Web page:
NEW YORK, SEPT. 26 -- About 80,000 children around the world will die this weekend even as more than 70 world leaders, including President Bush, converge on the United Nations for the first World Summit for Children.
They will die mostly from measles, tetanus, whooping cough, pneumonia or dehydration caused by diarrhea -- maladies for which simple, inexpensive treatments exist. This will happen during an event that is to focus on problems of children everywhere and which U.N. officials say will be the largest gathering ever of heads of state.
They are expected to come from Uganda and Uruguay, Albania and Zimbabwe, even Kuwait and Saudi Arabia. Cuban leader Fidel Castro is expected, but Soviet President Mikhail Gorbachev is not.
"When children are involved, politicians like to have their pictures taken with them," said James P. Grant, executive director of the United Nations Childrens Fund (UNICEF). "But when push comes to shove, it's usually poor mothers and children last."
While the government leaders attend banquets and briefings, the children will continue dying, although most treatments for their ailments were developed long before the United Nations celebrated the "Year of the Child" a decade ago.
"It is as though we discovered the cure for cancer 20 years ago and didn't bother to use it," a UNICEF official said this week.
For these reasons, Grant has dubbed the 90s the "Decade of Doing the Doable," and UNICEF has set what he said are realistic goals for the year 2000: immunizing 90 percent of young children, reducing infant mortality by one-third and maternal mortality by one-half, eradicating polio and ensuring that every child of each sex has access to a primary education.
Although such goals often go unmet, U.N. officials are expressing confidence that this time could be different. They cite a new international treaty called the Convention on the Rights of the Child, often referred to as the "Magna Carta" or "Bill of Rights" for children. It was endorsed by the U.N. General Assembly after 10 years of debate.
Already, 109 nations have signed it, and 42 have gone a step further and ratified it, meaning that their legislatures or decision-making bodies have passed it into law. The document became international law last month.
Bush has not announced whether he will bring it to the Senate for ratification.
Such inaction has prompted advocates for children in the United States, such as the Children's Defense Fund, to note that this country is hardly a model of child health and welfare. The United States ranks equal to or lower than some Third World countries in many indicators comparing children's quality of life worldwide.
For example, the United States ranks 19th in infant mortality and 21st in mortality of children under 5. Almost one in every four American children under 6 lives below the poverty line, according to the National Center for Children in Poverty at Columbia University.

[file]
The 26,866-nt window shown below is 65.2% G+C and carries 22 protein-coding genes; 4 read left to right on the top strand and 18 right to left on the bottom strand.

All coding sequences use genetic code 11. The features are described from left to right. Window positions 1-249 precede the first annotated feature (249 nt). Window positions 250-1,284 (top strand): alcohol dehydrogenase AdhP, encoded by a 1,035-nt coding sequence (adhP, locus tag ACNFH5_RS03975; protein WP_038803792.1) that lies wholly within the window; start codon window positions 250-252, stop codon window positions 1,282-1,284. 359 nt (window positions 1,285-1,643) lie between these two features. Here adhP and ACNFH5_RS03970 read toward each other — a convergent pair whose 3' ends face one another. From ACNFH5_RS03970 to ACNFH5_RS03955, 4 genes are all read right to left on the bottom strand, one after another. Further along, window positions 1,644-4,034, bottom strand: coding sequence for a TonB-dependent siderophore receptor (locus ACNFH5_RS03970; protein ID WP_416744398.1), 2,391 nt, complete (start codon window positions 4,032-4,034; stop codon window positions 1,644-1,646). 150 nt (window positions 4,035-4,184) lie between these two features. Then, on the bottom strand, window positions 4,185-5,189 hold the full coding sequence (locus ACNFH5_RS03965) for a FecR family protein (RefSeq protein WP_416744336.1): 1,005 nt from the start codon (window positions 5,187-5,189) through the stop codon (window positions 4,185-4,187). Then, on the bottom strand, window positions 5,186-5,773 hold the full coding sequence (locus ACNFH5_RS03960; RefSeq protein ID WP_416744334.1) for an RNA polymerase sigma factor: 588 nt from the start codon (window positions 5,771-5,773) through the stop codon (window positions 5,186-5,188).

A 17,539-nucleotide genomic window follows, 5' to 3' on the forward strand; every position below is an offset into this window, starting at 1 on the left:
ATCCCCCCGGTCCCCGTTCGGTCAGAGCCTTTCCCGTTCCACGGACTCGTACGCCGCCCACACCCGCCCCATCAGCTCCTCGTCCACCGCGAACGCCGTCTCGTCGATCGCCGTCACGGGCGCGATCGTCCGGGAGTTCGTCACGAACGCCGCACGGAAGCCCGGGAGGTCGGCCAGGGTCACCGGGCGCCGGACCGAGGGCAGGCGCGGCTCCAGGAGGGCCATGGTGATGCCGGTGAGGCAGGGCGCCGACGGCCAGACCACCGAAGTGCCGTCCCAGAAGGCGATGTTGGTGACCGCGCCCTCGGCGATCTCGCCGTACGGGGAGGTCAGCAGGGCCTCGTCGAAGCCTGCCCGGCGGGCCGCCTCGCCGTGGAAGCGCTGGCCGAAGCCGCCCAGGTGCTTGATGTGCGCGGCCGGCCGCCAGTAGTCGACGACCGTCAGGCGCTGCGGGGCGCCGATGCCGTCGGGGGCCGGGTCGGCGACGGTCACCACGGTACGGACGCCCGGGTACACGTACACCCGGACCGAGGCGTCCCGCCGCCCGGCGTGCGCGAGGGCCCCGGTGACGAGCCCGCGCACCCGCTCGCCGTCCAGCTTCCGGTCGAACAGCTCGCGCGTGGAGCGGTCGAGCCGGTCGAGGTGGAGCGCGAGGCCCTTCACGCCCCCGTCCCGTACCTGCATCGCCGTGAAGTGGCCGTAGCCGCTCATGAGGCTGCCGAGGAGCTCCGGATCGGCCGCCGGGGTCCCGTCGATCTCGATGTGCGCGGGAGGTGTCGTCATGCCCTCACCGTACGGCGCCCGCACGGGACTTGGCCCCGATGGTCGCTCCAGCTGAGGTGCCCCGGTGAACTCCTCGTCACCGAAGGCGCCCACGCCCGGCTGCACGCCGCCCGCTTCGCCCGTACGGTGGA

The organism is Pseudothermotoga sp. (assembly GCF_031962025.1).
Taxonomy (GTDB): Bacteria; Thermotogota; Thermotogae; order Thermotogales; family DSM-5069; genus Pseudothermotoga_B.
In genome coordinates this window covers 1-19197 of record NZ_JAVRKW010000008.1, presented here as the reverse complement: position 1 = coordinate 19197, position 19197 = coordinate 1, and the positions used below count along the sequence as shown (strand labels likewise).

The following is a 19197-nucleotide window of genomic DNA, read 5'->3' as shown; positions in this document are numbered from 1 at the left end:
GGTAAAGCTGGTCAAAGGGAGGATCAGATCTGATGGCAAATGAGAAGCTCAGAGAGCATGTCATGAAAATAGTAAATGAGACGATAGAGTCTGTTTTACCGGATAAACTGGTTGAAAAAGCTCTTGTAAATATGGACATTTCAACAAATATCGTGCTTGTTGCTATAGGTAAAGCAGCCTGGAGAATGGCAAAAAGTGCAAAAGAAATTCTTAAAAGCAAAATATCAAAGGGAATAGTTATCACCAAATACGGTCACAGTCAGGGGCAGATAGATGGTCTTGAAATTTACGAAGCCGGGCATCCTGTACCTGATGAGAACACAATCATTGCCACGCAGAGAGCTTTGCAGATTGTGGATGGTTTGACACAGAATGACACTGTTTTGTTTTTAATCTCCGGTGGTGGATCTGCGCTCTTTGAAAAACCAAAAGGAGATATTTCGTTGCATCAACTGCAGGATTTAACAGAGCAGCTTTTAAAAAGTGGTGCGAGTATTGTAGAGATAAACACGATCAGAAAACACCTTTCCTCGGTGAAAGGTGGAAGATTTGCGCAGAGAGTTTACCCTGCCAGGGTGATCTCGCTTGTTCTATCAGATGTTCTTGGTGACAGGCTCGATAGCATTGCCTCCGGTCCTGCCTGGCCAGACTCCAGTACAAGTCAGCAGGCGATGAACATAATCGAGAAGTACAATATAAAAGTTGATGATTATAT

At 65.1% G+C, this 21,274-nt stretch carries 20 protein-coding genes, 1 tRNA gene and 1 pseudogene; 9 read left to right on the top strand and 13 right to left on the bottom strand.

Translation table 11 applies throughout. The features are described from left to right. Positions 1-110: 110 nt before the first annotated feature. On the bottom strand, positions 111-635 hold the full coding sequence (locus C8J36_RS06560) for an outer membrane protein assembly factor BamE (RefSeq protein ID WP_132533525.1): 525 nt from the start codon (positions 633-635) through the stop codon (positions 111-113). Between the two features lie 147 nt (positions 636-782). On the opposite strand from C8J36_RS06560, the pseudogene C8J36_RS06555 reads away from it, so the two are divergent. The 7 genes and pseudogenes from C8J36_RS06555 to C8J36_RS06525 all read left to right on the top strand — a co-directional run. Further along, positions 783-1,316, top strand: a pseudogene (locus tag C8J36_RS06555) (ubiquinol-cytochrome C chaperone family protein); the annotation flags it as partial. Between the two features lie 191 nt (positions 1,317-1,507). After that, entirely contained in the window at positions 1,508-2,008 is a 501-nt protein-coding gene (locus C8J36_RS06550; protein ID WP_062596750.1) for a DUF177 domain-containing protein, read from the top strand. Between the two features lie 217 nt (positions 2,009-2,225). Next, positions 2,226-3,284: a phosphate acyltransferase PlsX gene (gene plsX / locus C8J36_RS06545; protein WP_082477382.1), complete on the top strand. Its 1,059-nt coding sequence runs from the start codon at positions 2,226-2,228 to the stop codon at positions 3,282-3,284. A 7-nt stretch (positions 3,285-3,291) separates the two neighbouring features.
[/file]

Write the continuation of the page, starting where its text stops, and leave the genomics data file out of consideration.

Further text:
Grant pointed out that Costa Rica, Jamaica and Sri Lanka, for instance, "all have infant-mortality rates lower than Washington, D.C.," whose rate is highest among U.S. cities and states.
U.S. advocates for children have insisted that this weekend's conference focus not only on developing countries but also on industrialized countries with less than exemplary records on child welfare.
UNICEF officials estimated that the cost of an international mobilization to meet the goals of the "Decade of the Doable" may come to $2.5 billion annually.
"It's a lot of money," Grant said. "But on the other hand, it is what the American tobacco companies spent on advertising last year, what the Russians spent on vodka last month and less than what the world spent on the military yesterday. This is half of what we spend in the U.S. on pet food each year.
"To say that the world can't afford this kind of resource shift is to say we really don't care," he said.
The week leading to the summit has revealed an optimism and enthusiasm that children's advocates say has not been seen for more than a decade. On Monday, more than 250 children from countries worldwide, many of them children of diplomats, gathered for a Children's International Congress across the street from the United Nations. They drew up lists of demands.
"By telling the grownups what we want, not what they think we want, we're going to fight for children who aren't as fortunate as we are," said Nessrim Minessy, 10, an Egyptian living with her family in New Jersey, as she skipped around the auditorium with newfound friends from Angola, Argentina and the United States.
Marvin Sochet, who with his wife founded Kids Meeting Kids, which organized the congress, said, "All laws are violated left and right. That's why the kids are meeting, to make sure their countries adhere to the convention when it is passed."
One by one, groups of children stepped up nervously to a microphone to read the lists they had written, usually in crayon, of what amounted to a bill of rights.
"We need food, water, clothing, a house, a bed, medicine, a school, good air, love and friends," read Paul David Mburi, 7, of Tanzania, "and not to have guns or bombs."
Some members of Paul's group, the youngest, do not yet read. But they were the only ones who wrote on their list the word "lawyers."